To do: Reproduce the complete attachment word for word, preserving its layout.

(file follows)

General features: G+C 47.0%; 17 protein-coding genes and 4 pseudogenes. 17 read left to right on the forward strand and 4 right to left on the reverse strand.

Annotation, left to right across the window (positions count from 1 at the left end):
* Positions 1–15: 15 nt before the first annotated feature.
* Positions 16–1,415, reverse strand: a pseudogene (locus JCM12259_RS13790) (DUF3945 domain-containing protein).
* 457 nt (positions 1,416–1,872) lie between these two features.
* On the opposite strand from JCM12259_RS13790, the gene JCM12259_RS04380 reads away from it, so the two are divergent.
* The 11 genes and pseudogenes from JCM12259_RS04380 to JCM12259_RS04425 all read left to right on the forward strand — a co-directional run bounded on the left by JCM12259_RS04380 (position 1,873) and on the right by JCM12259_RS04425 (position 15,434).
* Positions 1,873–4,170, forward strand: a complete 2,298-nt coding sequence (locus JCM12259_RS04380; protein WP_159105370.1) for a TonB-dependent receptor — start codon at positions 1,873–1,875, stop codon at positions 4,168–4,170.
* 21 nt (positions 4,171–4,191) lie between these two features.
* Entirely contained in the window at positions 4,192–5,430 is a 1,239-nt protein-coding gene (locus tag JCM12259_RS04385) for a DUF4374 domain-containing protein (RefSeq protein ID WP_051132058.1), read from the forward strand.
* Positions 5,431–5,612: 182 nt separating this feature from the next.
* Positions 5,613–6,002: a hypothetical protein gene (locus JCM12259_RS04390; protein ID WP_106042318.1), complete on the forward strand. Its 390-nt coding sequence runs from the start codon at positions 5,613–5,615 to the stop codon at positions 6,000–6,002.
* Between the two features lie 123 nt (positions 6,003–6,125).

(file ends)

General features: G+C 47.0%; 17 protein-coding genes and 4 pseudogenes. 17 read left to right on the forward strand and 4 right to left on the reverse strand.

Annotation, left to right across the window (positions count from 1 at the left end):
* Positions 1–15: 15 nt before the first annotated feature.
* Positions 16–1,415, reverse strand: a pseudogene (locus JCM12259_RS13790) (DUF3945 domain-containing protein).
* 457 nt (positions 1,416–1,872) lie between these two features.
* On the opposite strand from JCM12259_RS13790, the gene JCM12259_RS04380 reads away from it, so the two are divergent.
* The 11 genes and pseudogenes from JCM12259_RS04380 to JCM12259_RS04425 all read left to right on the forward strand — a co-directional run bounded on the left by JCM12259_RS04380 (position 1,873) and on the right by JCM12259_RS04425 (position 15,434).
* Positions 1,873–4,170, forward strand: a complete 2,298-nt coding sequence (locus JCM12259_RS04380; protein WP_159105370.1) for a TonB-dependent receptor — start codon at positions 1,873–1,875, stop codon at positions 4,168–4,170.
* 21 nt (positions 4,171–4,191) lie between these two features.
* Entirely contained in the window at positions 4,192–5,430 is a 1,239-nt protein-coding gene (locus tag JCM12259_RS04385) for a DUF4374 domain-containing protein (RefSeq protein ID WP_051132058.1), read from the forward strand.
* Positions 5,431–5,612: 182 nt separating this feature from the next.
* Positions 5,613–6,002: a hypothetical protein gene (locus JCM12259_RS04390; protein ID WP_106042318.1), complete on the forward strand. Its 390-nt coding sequence runs from the start codon at positions 5,613–5,615 to the stop codon at positions 6,000–6,002.
* Between the two features lie 123 nt (positions 6,003–6,125).